Many people have developed the habit of reading books at night to help them relax and fall asleep. It’s a great way to calm the mind and focus on a story instead of the events of the day or what you need to do tomorrow.
But in some cases, the best approach for sleep is not reading right before bed reading, but when you are still awake, alert, and ready to learn! If you’ve been struggling to fall asleep and are not getting enough rest each night, reading books about sleep may be just what you need.
The more you can learn about the nature of insomnia and how sleep works, the easier it should be for you to start getting better sleep regularly. With that in mind, here are ten books about sleep that will help improve your night.
1. Why We Sleep: Unlocking the Power of Sleep and Dreams
Perhaps you are in the market for a sleep book that explains what happens during sleep and while dreaming. This book by Matthew Walker, Ph.D., who serves as director of the Sleep and Neuroimaging Lab at UC Berkeley, explains why we sleep and what problems tend to arise when we go without sufficient sleep. In “Why We Sleep,” you’ll gain a better understanding of REM sleep (rapid eye movement), the effects of sleep aids, and how you can improve your sleep.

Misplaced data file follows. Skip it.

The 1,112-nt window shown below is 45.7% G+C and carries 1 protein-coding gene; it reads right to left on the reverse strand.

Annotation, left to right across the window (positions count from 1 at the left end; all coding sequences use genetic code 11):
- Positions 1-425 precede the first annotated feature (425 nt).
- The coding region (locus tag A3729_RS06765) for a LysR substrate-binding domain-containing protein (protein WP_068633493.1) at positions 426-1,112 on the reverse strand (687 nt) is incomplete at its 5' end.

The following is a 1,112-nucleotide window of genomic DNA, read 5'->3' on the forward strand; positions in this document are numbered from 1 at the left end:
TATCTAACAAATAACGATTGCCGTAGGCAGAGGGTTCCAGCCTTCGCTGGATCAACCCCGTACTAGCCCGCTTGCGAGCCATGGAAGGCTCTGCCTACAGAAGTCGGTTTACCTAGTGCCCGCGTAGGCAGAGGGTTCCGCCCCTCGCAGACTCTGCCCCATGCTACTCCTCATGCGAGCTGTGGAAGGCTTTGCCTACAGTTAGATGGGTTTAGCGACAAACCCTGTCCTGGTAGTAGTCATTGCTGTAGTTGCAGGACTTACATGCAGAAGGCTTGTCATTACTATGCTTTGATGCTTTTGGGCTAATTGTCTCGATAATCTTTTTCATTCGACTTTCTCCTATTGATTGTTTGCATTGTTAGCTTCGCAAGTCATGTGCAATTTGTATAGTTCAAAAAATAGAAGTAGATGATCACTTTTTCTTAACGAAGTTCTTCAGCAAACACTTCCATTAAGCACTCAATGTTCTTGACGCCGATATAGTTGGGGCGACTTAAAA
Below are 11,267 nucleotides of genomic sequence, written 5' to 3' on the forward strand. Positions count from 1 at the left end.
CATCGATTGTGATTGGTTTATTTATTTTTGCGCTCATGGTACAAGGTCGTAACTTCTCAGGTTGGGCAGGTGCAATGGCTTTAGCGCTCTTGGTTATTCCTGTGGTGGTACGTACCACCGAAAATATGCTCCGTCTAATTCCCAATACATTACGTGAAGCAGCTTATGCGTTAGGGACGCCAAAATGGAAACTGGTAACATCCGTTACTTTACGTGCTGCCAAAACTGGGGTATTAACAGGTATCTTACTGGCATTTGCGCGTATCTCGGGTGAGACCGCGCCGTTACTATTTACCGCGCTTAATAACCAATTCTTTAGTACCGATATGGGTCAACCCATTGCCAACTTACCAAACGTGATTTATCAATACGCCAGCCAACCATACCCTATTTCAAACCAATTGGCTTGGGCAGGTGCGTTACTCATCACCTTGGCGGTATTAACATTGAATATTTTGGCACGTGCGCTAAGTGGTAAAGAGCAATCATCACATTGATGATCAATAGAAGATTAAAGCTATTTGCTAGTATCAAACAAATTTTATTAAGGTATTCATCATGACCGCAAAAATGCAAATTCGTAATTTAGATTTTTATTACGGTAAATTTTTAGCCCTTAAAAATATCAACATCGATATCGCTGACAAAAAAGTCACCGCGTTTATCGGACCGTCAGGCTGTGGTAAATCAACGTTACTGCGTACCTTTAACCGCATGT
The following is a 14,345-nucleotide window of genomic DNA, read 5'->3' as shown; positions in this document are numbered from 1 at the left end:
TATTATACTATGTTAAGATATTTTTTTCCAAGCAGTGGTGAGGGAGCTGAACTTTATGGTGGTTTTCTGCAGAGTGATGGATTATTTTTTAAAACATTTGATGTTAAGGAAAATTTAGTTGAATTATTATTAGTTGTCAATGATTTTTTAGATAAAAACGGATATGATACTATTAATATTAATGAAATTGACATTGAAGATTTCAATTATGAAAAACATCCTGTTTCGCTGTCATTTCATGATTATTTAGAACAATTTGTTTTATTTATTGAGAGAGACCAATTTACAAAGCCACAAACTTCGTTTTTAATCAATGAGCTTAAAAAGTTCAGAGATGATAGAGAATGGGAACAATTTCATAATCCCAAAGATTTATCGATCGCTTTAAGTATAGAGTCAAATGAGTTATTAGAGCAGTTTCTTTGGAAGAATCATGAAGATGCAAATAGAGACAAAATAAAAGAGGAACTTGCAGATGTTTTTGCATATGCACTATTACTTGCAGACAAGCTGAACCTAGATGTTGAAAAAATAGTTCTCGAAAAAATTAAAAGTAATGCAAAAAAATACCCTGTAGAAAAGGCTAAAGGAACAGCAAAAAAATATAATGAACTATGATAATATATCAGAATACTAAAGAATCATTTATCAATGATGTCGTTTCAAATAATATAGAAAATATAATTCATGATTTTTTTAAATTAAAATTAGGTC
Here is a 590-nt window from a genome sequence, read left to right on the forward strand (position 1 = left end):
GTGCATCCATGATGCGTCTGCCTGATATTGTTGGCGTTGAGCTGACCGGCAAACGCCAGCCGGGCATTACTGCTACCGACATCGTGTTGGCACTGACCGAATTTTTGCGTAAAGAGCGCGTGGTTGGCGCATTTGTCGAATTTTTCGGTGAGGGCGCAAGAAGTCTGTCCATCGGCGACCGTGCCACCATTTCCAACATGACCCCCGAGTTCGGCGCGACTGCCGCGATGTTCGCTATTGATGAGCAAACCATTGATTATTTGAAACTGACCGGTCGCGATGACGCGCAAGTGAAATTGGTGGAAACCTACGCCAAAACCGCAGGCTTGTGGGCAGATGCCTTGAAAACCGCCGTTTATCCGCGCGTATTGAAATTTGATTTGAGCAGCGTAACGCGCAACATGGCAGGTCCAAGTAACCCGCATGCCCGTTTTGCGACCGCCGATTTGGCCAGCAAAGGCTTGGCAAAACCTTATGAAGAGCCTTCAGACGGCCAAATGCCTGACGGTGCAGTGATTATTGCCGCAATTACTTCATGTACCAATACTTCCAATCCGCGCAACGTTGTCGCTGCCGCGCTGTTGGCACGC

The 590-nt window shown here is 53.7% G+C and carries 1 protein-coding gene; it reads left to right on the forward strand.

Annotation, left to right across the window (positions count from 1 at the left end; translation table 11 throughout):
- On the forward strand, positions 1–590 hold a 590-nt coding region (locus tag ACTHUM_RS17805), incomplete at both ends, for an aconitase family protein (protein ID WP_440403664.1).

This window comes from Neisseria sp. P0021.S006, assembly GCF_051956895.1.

2. The Insomnia Workbook: A Comprehensive Guide to Getting the Sleep You Need (A New Harbinger Self-Help Workbook)
Stephanie Silberman’s “Insomnia Workbook” is based on using cognitive behavioral therapy (CBT) and touts this method as superior over using extra-strength sleep medicines. The book was written to give patients the information they’d get when seeing a sleep professional who uses CBT. You fill out a series of questionnaires and then examine how troubles with sleep can impact your day-to-day life. Next, you’ll learn different techniques that professionals use with their patients, and develop a plan for better sleep going forward.
3. How to Sleep Well: The Science of Sleeping Smarter, Living Better and Being Productive